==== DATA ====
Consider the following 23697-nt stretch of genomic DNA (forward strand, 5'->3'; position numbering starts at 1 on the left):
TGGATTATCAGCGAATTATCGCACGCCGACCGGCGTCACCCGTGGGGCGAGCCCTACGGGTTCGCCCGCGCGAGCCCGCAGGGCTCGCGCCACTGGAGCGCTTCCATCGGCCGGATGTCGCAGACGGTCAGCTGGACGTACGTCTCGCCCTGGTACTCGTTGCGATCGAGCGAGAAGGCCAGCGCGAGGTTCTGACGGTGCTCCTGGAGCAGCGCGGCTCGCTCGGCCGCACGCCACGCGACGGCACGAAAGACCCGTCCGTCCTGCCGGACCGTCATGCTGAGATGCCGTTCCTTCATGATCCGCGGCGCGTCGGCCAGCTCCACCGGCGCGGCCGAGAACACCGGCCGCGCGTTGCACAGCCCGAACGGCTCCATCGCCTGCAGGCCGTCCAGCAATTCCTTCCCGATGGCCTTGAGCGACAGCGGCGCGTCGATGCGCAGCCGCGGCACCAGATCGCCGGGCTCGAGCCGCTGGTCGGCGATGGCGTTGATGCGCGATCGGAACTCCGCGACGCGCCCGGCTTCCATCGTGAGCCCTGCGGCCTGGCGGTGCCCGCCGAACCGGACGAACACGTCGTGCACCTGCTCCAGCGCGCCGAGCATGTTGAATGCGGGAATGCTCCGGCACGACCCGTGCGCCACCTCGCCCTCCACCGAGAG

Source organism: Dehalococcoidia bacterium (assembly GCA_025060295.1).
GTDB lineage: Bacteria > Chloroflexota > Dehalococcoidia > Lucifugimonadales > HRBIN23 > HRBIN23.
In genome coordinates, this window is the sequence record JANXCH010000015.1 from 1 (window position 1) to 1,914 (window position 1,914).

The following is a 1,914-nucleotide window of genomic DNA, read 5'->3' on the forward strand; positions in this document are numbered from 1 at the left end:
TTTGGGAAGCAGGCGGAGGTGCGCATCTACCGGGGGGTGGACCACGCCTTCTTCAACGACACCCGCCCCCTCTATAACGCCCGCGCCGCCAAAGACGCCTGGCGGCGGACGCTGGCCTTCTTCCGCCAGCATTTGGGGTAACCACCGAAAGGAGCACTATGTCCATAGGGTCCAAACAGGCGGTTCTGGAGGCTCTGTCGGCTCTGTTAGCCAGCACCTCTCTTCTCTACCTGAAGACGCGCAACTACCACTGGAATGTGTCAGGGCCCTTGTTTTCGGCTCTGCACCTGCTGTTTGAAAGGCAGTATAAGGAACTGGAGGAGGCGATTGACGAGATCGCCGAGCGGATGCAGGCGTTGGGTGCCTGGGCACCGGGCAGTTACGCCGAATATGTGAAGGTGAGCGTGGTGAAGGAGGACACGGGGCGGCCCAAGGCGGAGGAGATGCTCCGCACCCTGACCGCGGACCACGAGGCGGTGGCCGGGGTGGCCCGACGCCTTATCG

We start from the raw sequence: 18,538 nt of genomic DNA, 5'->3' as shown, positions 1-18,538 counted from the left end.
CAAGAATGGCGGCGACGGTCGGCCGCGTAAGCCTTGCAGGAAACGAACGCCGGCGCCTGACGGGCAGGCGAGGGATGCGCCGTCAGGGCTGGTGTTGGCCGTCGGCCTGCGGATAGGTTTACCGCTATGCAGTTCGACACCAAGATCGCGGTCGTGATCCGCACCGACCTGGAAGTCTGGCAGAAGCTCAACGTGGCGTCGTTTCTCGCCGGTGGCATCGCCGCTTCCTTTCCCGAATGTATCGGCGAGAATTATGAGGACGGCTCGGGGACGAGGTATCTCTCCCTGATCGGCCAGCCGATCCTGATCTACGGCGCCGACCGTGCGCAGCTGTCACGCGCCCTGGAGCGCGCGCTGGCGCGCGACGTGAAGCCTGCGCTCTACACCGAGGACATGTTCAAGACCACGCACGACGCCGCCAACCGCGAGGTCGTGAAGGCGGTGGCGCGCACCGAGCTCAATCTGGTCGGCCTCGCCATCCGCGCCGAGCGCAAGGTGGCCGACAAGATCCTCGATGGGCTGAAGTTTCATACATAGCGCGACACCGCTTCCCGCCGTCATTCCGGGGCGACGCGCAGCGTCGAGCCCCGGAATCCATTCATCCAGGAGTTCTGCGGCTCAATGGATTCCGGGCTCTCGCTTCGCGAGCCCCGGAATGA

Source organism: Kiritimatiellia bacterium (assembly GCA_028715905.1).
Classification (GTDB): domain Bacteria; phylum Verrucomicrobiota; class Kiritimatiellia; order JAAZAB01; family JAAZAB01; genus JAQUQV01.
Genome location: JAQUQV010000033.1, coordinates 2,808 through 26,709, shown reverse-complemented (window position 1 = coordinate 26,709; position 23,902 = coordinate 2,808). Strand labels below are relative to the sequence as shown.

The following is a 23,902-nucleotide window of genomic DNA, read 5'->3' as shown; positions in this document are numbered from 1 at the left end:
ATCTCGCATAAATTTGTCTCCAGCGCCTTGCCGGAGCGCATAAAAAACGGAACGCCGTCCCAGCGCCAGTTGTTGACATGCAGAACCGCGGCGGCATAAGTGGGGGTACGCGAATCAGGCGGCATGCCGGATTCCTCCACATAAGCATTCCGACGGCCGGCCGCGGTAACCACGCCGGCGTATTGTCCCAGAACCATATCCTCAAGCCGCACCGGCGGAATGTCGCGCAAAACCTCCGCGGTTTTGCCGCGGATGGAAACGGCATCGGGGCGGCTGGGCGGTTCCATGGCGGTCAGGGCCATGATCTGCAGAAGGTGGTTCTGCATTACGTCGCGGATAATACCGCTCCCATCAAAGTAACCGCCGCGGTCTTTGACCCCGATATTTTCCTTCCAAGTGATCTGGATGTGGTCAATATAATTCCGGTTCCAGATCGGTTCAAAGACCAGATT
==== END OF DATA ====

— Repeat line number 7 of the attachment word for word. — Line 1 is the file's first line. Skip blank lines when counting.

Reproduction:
TTTGGGAAGCAGGCGGAGGTGCGCATCTACCGGGGGGTGGACCACGCCTTCTTCAACGACACCCGCCCCCTCTATAACGCCCGCGCCGCCAAAGACGCCTGGCGGCGGACGCTGGCCTTCTTCCGCCAGCATTTGGGGTAACCACCGAAAGGAGCACTATGTCCATAGGGTCCAAACAGGCGGTTCTGGAGGCTCTGTCGGCTCTGTTAGCCAGCACCTCTCTTCTCTACCTGAAGACGCGCAACTACCACTGGAATGTGTCAGGGCCCTTGTTTTCGGCTCTGCACCTGCTGTTTGAAAGGCAGTATAAGGAACTGGAGGAGGCGATTGACGAGATCGCCGAGCGGATGCAGGCGTTGGGTGCCTGGGCACCGGGCAGTTACGCCGAATATGTGAAGGTGAGCGTGGTGAAGGAGGACACGGGGCGGCCCAAGGCGGAGGAGATGCTCCGCACCCTGACCGCGGACCACGAGGCGGTGGCCGGGGTGGCCCGACGCCTTATCG